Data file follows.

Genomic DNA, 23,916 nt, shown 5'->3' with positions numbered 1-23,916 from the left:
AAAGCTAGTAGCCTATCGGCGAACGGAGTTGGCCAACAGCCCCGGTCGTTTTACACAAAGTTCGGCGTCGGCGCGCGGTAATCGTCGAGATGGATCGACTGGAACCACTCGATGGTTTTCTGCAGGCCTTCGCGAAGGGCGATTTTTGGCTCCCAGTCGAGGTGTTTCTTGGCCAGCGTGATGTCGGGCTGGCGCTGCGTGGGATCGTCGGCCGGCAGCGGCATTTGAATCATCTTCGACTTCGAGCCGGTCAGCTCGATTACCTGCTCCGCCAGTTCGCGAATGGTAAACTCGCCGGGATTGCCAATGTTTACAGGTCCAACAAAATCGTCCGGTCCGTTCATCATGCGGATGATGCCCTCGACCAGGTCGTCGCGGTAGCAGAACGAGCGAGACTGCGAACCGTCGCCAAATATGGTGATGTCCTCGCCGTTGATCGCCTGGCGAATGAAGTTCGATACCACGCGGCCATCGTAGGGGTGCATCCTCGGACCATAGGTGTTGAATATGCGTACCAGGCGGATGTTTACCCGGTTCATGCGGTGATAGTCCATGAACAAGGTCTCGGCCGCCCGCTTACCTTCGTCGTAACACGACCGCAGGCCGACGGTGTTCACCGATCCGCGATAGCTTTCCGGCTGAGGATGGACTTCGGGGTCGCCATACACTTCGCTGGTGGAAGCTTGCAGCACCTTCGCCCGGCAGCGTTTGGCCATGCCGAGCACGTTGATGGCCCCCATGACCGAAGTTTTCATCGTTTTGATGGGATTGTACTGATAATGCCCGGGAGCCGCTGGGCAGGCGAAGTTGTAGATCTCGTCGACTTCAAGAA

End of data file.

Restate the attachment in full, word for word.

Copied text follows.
Genomic DNA, 23,916 nt, shown 5'->3' with positions numbered 1-23,916 from the left:
AAAGCTAGTAGCCTATCGGCGAACGGAGTTGGCCAACAGCCCCGGTCGTTTTACACAAAGTTCGGCGTCGGCGCGCGGTAATCGTCGAGATGGATCGACTGGAACCACTCGATGGTTTTCTGCAGGCCTTCGCGAAGGGCGATTTTTGGCTCCCAGTCGAGGTGTTTCTTGGCCAGCGTGATGTCGGGCTGGCGCTGCGTGGGATCGTCGGCCGGCAGCGGCATTTGAATCATCTTCGACTTCGAGCCGGTCAGCTCGATTACCTGCTCCGCCAGTTCGCGAATGGTAAACTCGCCGGGATTGCCAATGTTTACAGGTCCAACAAAATCGTCCGGTCCGTTCATCATGCGGATGATGCCCTCGACCAGGTCGTCGCGGTAGCAGAACGAGCGAGACTGCGAACCGTCGCCAAATATGGTGATGTCCTCGCCGTTGATCGCCTGGCGAATGAAGTTCGATACCACGCGGCCATCGTAGGGGTGCATCCTCGGACCATAGGTGTTGAATATGCGTACCAGGCGGATGTTTACCCGGTTCATGCGGTGATAGTCCATGAACAAGGTCTCGGCCGCCCGCTTACCTTCGTCGTAACACGACCGCAGGCCGACGGTGTTCACCGATCCGCGATAGCTTTCCGGCTGAGGATGGACTTCGGGGTCGCCATACACTTCGCTGGTGGAAGCTTGCAGCACCTTCGCCCGGCAGCGTTTGGCCATGCCGAGCACGTTGATGGCCCCCATGACCGAAGTTTTCATCGTTTTGATGGGATTGTACTGATAATGCCCGGGAGCCGCTGGGCAGGCGAAGTTGTAGATCTCGTCGACTTCAAGAA